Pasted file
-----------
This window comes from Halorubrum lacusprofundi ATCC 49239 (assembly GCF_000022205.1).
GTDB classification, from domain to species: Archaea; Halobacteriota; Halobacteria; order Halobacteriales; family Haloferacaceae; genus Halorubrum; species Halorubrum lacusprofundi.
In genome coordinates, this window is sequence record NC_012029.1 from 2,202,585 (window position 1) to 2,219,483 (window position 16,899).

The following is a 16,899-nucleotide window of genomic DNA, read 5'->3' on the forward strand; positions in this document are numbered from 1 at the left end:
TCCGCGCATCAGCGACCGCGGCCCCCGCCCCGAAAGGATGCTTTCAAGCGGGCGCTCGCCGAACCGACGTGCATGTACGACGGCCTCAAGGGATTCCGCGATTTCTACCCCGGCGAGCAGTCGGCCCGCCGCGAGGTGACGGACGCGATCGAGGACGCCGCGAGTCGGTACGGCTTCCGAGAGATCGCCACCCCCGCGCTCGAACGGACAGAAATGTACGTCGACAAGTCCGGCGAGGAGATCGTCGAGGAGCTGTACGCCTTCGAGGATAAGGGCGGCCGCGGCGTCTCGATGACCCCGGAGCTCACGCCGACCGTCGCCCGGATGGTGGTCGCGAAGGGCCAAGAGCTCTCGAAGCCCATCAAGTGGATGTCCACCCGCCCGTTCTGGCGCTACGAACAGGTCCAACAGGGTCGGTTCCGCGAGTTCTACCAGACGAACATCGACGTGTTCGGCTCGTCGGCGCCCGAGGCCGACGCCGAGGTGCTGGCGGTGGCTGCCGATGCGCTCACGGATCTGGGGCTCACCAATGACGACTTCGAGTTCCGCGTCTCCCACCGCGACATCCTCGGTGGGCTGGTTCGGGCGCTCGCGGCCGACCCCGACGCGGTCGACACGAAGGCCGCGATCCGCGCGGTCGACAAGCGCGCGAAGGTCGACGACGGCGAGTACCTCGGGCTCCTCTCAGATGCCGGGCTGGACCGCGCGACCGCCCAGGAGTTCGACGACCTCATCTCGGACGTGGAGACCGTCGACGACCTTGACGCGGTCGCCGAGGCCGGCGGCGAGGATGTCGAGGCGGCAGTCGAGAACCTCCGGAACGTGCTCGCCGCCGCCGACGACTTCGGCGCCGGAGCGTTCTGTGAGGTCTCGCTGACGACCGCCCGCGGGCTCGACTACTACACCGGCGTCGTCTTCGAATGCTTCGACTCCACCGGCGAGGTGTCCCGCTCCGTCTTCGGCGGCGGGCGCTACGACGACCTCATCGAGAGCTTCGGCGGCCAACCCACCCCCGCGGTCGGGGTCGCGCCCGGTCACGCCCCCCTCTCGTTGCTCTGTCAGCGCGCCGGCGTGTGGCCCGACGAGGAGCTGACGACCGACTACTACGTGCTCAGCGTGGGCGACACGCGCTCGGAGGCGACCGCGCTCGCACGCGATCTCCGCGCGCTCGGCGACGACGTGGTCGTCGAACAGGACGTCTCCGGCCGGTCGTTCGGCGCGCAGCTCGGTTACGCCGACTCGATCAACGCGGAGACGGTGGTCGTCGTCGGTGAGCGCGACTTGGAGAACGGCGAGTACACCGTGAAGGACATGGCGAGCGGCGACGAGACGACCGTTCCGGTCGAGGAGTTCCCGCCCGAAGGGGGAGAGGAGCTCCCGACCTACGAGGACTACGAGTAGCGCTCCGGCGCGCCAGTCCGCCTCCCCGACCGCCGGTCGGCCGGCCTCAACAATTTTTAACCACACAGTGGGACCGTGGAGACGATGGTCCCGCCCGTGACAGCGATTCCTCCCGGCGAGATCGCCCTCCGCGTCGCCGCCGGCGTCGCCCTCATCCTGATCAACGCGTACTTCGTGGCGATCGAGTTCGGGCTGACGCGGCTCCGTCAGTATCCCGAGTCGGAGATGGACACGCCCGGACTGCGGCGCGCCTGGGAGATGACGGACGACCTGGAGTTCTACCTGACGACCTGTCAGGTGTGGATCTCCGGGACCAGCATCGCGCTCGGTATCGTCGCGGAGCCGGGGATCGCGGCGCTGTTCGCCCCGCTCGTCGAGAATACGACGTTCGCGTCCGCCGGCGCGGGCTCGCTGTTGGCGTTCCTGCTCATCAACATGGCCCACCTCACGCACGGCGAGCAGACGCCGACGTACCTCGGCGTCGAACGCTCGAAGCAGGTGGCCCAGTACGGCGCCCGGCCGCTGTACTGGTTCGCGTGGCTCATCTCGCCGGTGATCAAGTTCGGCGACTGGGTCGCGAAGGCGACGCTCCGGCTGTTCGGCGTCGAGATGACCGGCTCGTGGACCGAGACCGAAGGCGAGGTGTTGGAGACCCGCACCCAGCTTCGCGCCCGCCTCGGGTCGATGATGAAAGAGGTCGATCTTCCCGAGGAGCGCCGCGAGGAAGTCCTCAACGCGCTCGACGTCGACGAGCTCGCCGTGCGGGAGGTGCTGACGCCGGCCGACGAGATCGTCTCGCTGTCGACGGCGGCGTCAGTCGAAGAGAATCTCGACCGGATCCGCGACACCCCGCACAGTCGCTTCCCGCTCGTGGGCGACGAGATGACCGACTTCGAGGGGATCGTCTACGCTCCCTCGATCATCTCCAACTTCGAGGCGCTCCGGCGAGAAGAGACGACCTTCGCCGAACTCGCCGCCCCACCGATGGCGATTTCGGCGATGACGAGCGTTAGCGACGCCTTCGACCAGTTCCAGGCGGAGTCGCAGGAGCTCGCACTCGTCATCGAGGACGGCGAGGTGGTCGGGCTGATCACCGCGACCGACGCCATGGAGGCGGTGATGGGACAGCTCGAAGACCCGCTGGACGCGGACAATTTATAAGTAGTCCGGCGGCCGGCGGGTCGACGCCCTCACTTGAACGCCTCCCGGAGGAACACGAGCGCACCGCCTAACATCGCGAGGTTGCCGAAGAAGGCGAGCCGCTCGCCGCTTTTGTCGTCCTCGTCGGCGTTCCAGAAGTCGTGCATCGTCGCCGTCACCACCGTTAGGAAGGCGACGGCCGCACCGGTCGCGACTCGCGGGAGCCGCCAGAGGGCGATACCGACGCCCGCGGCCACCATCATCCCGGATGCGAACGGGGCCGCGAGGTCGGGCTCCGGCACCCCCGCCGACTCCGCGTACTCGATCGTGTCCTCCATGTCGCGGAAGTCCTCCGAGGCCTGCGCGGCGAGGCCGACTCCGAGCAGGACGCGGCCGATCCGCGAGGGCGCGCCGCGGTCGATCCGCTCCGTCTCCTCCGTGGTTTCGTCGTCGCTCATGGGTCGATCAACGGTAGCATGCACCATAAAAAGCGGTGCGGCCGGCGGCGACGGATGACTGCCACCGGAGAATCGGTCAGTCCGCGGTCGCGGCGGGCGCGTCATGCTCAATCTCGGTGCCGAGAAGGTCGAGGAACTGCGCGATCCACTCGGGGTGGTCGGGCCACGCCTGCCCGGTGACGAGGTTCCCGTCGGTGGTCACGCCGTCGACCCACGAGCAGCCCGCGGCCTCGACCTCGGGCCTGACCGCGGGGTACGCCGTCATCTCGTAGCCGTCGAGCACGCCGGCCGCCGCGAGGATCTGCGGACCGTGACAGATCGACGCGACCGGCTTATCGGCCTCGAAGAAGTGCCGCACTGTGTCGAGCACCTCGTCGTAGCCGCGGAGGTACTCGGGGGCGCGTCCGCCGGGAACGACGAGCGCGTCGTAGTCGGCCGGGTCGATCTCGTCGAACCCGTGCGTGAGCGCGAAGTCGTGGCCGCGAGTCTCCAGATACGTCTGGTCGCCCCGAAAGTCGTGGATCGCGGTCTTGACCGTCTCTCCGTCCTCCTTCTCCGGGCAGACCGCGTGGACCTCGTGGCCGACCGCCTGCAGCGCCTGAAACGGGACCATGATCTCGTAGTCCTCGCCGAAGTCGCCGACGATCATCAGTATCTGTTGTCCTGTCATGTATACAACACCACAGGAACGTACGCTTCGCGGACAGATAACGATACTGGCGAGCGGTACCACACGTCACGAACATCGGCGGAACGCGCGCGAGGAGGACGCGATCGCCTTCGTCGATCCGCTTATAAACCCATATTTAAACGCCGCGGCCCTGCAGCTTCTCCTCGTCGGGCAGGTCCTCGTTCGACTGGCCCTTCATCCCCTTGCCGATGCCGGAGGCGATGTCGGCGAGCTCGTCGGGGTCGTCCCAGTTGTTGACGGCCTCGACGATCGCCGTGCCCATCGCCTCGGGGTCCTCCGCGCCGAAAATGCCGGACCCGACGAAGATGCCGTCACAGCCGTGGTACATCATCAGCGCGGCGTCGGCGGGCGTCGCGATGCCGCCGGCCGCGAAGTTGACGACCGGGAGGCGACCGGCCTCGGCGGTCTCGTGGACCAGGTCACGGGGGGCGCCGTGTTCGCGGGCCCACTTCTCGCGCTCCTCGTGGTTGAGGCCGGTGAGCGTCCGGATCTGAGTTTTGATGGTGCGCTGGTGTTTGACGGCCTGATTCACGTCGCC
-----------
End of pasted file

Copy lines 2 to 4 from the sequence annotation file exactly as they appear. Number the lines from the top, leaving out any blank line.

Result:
GTDB classification, from domain to species: Archaea; Halobacteriota; Halobacteria; order Halobacteriales; family Haloferacaceae; genus Halorubrum; species Halorubrum lacusprofundi.
In genome coordinates, this window is sequence record NC_012029.1 from 2,202,585 (window position 1) to 2,219,483 (window position 16,899).

The following is a 16,899-nucleotide window of genomic DNA, read 5'->3' on the forward strand; positions in this document are numbered from 1 at the left end: